In addition to what are undoubtedly the prettiest, freshest and best-smelling wreaths in all of Ann Arbor, around Christmas-time Paul and Annie of Community Farm of Ann Arbor also have both all natural lip balm and hand salve that I love. The balm and the salve are made with biodynamically produced pure beeswax, calendula oil, and goldenseal. The jar of salve says it is especially helpful for chapped skin and diaper rash and that it contains: "Calendula Oil, extracted from the petals of the calendula flower, has natural antiseptic, antifungal, and antibiotic properties. Goldenseal was used by native North American Indians for years. It has great antiviral and antibiotic action."
M'Lady's Soaps and Salves
When I met Cynthia High at the Dexter Farmer's Market she told me that with her grandmother's help, she first made her own shampoo at age 7 from burdock root. Later, she started her business making and selling hypoallergenic bath and body products as a result of her own allergies and sensitivities. She says all of her ingredients are food grade quality and: "
Books for Cooks (and Gardeners)
Books are probably my favorite holiday gift to get and to give. Oh right, I'm a librarian. Duh!
Easy Edibles: A Beginner's Guide to Growing Organic Food in the Lower Great Lakes Region
Written by Sheri Repucci, formerly of Project Grow Community Gardens, this lovely book is made for people who would like to start growing some of their own food. It has everything a beginning gardener needs to know, and some hints for what to do with your vegetables once they appear (in a chapter contributed by yours truly). It also has lovely illustrations by the wonderful local artist Melanie Boyle.
Community Farm of Ann Arbor Cookbook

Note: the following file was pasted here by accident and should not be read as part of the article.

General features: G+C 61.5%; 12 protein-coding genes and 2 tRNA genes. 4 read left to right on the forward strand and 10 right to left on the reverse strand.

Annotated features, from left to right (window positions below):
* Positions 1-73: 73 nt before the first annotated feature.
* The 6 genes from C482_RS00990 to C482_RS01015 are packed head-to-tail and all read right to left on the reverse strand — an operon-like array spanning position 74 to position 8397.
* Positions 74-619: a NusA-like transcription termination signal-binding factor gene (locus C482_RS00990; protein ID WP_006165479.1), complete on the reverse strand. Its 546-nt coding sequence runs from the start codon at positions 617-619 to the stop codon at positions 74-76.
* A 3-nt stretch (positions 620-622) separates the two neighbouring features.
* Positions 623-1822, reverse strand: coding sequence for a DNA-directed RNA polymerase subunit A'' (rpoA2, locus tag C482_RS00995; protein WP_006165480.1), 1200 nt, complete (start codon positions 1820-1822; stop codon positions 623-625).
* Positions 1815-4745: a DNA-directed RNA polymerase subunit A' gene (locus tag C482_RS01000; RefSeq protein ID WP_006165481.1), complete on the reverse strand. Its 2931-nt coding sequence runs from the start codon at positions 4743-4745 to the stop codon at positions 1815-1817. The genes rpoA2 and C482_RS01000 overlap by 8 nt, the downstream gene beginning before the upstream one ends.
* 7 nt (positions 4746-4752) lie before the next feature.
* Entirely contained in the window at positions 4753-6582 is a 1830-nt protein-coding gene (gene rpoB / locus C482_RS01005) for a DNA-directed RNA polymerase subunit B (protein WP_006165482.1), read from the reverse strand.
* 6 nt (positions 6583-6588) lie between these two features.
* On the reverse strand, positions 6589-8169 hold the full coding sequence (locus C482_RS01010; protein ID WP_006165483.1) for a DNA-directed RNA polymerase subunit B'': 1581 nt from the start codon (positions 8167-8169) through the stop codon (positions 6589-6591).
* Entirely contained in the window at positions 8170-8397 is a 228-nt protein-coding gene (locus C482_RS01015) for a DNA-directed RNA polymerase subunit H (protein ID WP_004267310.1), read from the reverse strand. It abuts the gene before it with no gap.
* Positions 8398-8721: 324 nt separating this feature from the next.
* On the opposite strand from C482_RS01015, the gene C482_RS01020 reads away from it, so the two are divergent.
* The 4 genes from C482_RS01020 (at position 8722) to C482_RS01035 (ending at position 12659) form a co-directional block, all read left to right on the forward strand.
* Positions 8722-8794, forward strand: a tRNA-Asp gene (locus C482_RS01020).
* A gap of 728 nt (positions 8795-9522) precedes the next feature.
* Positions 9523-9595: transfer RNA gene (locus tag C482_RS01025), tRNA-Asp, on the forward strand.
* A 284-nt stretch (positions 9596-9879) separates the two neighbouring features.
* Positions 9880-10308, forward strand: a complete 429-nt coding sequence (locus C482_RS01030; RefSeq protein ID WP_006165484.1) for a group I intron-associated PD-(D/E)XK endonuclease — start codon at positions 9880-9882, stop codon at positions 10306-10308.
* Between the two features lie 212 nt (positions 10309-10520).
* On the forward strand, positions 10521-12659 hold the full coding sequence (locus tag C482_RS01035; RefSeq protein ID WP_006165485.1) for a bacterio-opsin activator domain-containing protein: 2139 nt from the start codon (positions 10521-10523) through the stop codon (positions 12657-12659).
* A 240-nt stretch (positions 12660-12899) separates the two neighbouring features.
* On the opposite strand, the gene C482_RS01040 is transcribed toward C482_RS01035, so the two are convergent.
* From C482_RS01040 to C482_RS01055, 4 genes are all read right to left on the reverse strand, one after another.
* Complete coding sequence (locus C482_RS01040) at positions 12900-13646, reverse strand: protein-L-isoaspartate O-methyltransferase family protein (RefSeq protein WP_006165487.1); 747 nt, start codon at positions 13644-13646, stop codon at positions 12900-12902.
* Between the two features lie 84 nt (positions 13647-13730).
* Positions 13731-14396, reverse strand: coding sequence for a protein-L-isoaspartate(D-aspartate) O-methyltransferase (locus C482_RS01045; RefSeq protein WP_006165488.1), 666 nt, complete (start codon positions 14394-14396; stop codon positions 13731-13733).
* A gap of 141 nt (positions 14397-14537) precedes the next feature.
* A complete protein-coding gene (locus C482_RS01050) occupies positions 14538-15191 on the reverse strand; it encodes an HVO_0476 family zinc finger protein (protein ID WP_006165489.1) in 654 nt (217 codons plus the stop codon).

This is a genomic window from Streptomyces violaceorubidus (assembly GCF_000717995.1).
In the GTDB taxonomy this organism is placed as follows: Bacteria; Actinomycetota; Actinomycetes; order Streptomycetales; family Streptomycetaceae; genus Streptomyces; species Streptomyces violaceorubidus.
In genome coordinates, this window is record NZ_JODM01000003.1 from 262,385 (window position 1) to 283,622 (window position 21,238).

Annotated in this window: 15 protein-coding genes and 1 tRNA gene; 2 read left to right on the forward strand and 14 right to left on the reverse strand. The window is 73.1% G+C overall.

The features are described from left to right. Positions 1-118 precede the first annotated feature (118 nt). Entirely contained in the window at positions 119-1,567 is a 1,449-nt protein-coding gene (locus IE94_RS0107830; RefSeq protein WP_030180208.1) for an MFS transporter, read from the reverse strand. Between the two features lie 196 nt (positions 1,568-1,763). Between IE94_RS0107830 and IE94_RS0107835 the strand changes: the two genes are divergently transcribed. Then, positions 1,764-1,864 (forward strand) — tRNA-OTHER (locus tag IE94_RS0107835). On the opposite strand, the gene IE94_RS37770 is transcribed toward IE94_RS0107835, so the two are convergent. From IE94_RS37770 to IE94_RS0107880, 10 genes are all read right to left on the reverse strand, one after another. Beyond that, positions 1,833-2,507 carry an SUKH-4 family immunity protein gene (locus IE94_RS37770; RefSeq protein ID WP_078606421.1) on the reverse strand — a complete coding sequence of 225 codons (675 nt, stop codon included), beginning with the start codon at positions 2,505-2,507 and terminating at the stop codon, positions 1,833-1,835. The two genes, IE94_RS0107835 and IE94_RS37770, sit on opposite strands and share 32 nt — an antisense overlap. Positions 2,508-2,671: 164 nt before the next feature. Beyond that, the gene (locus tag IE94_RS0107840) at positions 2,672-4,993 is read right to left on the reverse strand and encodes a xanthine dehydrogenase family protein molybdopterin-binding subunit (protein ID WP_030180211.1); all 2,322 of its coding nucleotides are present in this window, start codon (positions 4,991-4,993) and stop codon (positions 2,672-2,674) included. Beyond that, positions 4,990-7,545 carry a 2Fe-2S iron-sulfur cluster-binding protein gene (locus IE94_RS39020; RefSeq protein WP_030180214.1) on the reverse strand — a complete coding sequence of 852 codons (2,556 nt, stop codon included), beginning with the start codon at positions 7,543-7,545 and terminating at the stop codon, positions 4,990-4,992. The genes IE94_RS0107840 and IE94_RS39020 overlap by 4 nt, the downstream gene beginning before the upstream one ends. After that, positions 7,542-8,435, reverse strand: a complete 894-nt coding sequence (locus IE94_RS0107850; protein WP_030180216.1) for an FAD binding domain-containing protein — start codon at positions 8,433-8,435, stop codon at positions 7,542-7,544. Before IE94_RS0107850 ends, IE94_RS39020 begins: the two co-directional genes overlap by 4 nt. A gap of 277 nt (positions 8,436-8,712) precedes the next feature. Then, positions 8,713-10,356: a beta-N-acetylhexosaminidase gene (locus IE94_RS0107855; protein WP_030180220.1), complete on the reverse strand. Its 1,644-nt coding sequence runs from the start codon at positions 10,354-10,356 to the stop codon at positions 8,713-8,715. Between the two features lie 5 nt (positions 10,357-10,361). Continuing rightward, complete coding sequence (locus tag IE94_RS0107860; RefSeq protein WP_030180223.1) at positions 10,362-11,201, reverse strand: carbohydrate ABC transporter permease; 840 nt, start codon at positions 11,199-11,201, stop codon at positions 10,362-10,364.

I still haven't seen an actual copy of this book, but I understand they are still available. With a forward by Laurel Roberstson of Laurel's Kitchen, the book was created by the members of the Community Farm of Ann Arbor. And I'm guessing there are lots of delicious, creative ways of cooking what's in the farm share.
Cooks' House Cookbook
Have you eaten at the Cooks' House restaurant in Traverse City? This tiny farm-to-table restaurant (seats 20, maybe) is one of the very best restaurants in Michigan. Last time we were there (as I was swooning over the warm peach-caramel cobbler), I opened my eyes long enough to notice they were coming out with a cookbook. I signed up for one and I just got my pre-0rdered copy in the mail! I love that it's seasonal recipes using Michigan ingredients. Samples: Turnip Soup with Turnip Greens and Bacon; Eggplant Caviar with Zucchini Sauce; Rhubarb Tarts. Mmmm. Wishing I had rhubarb tarts right now.
Of course you know that the number of people on food assistance has gone up dramatically over the past year (1 in 8 people in Michigan and climbing) and that 1 in 4 children in this country is eligible for food assistance. But did you know how easy it would be to help?
With the combination of the deduction you take on your federal income tax and the Michigan Tax Credit, a $400 donation to Food Gatherers (for a couple) ends up costing a total of $56. But Food Gatherers gets the benefit of the whole $400. And they can buy food much cheaper than you or I can. The Food Gatherers website says that with a donation of $250 they can feed a family of four for six weeks. You could essentially spend $56 and feed a family of four for 2 months. And Food Gatherers lets you make a gift in someone else's name and then sends them a great card telling them about the gift.
So what would Rudolph buy? I think he'd probably spend most of his nickels laying in some gifts at Food Gatherers. He loves carrots.